This article was originally published on Phys.org


“As Hurricane Florence ground its way through North Carolina, it released what might politely be called an excrement storm. Massive hog farm manure pools washed a stew of dangerous bacteria and heavy metals into nearby waterways.

More efficient oversight might have prevented some of the worst effects, but even in the best of times, state and federal environmental regulators are overextended and underfunded. Help is at hand, however, in the form of machine learning—training computers to automatically detect patterns in data—according to Stanford researchers.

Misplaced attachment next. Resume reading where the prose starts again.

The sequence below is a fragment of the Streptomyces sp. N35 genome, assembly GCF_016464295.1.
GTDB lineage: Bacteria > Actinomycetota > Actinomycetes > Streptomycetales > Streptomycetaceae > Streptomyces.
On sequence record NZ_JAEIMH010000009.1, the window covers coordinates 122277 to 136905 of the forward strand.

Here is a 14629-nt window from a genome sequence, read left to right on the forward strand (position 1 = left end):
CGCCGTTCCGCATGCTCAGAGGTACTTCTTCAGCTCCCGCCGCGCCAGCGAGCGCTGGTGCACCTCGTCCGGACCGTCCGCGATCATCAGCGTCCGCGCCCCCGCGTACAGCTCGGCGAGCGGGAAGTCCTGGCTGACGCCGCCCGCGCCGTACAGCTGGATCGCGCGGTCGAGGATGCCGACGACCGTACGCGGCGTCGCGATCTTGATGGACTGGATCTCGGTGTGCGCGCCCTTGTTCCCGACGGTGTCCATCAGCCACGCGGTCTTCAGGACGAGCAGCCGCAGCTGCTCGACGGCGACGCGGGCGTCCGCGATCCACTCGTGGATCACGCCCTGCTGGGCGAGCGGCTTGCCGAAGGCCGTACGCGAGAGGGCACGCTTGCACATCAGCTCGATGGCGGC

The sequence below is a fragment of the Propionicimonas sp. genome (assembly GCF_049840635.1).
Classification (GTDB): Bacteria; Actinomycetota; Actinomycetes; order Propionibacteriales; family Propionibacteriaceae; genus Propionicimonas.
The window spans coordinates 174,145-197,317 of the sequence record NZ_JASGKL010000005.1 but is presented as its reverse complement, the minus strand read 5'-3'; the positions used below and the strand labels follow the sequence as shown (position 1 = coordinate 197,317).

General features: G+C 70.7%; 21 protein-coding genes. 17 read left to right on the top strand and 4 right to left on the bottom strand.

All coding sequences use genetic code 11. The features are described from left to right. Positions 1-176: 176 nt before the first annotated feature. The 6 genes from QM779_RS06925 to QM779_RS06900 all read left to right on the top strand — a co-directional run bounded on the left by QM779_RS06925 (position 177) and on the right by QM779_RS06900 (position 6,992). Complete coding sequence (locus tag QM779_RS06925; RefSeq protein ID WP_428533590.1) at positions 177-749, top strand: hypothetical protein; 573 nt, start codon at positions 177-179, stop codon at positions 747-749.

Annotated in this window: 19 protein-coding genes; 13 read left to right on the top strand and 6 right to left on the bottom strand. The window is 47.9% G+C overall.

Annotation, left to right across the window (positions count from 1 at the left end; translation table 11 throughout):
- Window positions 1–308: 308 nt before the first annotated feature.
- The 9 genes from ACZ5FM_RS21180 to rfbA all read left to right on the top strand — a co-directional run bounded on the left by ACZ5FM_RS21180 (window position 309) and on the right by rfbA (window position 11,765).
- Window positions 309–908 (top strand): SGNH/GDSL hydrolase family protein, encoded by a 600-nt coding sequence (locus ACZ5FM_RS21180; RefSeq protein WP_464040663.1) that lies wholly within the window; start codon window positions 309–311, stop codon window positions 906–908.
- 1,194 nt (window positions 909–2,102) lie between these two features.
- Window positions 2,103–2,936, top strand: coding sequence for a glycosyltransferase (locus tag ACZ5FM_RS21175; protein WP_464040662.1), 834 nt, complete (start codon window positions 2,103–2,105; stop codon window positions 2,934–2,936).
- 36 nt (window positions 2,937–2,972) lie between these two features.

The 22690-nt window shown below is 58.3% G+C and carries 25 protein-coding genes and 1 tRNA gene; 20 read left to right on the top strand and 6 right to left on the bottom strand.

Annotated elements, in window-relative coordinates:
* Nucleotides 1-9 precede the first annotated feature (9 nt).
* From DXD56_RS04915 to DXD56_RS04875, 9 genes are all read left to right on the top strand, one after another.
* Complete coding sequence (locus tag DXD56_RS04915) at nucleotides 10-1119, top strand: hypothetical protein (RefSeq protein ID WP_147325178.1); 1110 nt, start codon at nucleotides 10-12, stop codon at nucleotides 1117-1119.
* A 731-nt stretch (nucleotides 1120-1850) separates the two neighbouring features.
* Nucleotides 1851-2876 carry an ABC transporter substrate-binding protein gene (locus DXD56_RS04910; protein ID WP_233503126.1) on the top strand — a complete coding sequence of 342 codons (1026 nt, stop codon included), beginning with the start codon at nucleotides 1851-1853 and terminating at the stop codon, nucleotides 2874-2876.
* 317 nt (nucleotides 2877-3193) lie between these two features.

Their study, published in Nature Sustainability, finds that machine learning techniques could catch two to seven times as many infractions as current approaches, and suggests far-reaching applications for public investments.

“Especially in an era of decreasing budgets, identifying cost-effective ways to protect public health and the environment is critical,” said study coauthor Elinor Benami, a graduate student in the Emmett Interdisciplinary Program on Environment and Resources (E-IPER) in Stanford’s School of Earth, Energy & Environmental Sciences…”

Read on at: Phys.org